Incision and drainage of abscess, fasciotomy, dental extraction, tympanotomy, bone drilling, arthrotomy

    Severe wounds (including burns)

    Debridement, hemostasis, suturing, escharotomy, skin grafting

    Severe head injury

    Management of head injury, cranial burr holes, elevation of depressed skull fracture

    Airway obstruction

    Management of compromised airway, tracheostomy, cricothyroidotomy, removal of foreign body

    Chest injury and infections

    Intercostal drainage, thoracostomy

    Acute Abdomen

    Emergency laparotomy including appendicectomy

    Fractures and Dislocations

    Reduction of fractures and dislocations, casting and splinting, external fixation

    Severe limb ischemia, sepsis and injury


    Urinary outflow obstruction

    Suprapubic catheterization


    Hernia repair


    Cataract extraction and Intra-ocular lens insertion


    Casting and splinting, tenotomy

    Simple cleft lip

    Cleft lip repair

  2. 2.

    This Declaration was initiated during the final session of the symposium ‘Surgery in Low Resource Settings’ on November 15th, 2014 in Amsterdam with the following organisations represented: AMREF flying doctors, the Association of Surgeons of Great Britain and Ireland, the College of Surgeons of East, Central and Southern Africa (COSECSA), CAPACARE, Doctors Without Borders (MSF—Holland), Edna Adan University Hospital, Emergency, the German Society for Tropical Surgery (DTC), the G4 Alliance, the International Collaboration for Essential Surgery (ICES), the International Committee of the Red Cross (ICRC), the International Federation for Rural Surgery (IFRS), the International Federation of Surgical Colleges (IFSC), Mercy Ships, the Netherlands Society for International Surgery (NSIS), the Netherlands Society for Plastic Surgery (NVPC), Volonteers OverSeas (VSO) and the World Orthopedic Concern (WOC).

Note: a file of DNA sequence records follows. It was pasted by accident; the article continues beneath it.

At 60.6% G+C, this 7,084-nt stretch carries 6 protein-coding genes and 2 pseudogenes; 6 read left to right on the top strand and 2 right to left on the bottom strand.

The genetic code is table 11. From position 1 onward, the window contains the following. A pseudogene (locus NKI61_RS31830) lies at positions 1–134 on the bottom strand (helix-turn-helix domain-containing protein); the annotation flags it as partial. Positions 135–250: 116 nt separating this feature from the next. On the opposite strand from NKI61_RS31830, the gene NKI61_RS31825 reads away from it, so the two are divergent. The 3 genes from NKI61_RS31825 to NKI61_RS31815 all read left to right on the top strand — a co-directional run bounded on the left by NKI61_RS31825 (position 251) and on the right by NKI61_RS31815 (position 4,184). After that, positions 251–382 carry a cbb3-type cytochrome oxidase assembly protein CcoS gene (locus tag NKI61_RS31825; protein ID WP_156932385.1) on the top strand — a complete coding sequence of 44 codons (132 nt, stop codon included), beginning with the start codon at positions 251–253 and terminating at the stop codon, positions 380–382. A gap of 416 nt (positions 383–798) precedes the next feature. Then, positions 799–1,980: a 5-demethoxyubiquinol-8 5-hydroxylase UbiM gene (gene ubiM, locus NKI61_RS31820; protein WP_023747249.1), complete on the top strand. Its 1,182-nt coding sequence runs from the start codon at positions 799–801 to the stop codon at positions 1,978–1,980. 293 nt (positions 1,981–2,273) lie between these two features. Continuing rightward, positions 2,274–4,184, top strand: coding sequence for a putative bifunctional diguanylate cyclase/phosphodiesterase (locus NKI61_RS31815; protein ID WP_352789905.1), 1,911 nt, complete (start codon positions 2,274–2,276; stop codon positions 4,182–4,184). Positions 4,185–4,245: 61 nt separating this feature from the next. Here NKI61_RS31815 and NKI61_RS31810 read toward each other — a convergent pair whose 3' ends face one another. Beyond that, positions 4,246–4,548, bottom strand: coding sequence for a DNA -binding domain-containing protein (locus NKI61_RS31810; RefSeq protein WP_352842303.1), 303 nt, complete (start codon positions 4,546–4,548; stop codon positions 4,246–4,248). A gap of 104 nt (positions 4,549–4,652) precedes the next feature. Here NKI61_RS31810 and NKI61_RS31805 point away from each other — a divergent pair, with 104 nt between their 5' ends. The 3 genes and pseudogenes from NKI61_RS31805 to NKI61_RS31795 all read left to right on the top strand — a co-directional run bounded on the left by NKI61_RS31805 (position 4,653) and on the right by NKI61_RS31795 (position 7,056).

Copyright information

© Société Internationale de Chirurgie 2015

Authors and Affiliations

  • Matthijs Botman
    • 1
    Email author
  • Rinse J. Meester
    • 1
  • Roeland Voorhoeve
    • 1
  • Henning Mothes
    • 2
  • Jaymie A. Henry
    • 3
  • Michael H. Cotton
    • 3
  • Robert H. S. Lane
    • 4
  • Pankaj G. Jani
    • 5
  • Hugo A. Heij
    • 1
  • Edna Adan Ismail
    • 6
  1. 1.Netherlands Society for International SurgeryAmsterdamThe Netherlands
  2. 2.German Society for Tropical SurgeryHomburgGermany
  3. 3.International Collaboration for Essential SurgeryNew YorkUSA
  4. 4.International Federation of Surgical CollegesLondonUK
  5. 5.COSECSANairobiKenya
  6. 6.Lancet Commission on Global SurgeryBellagioItaly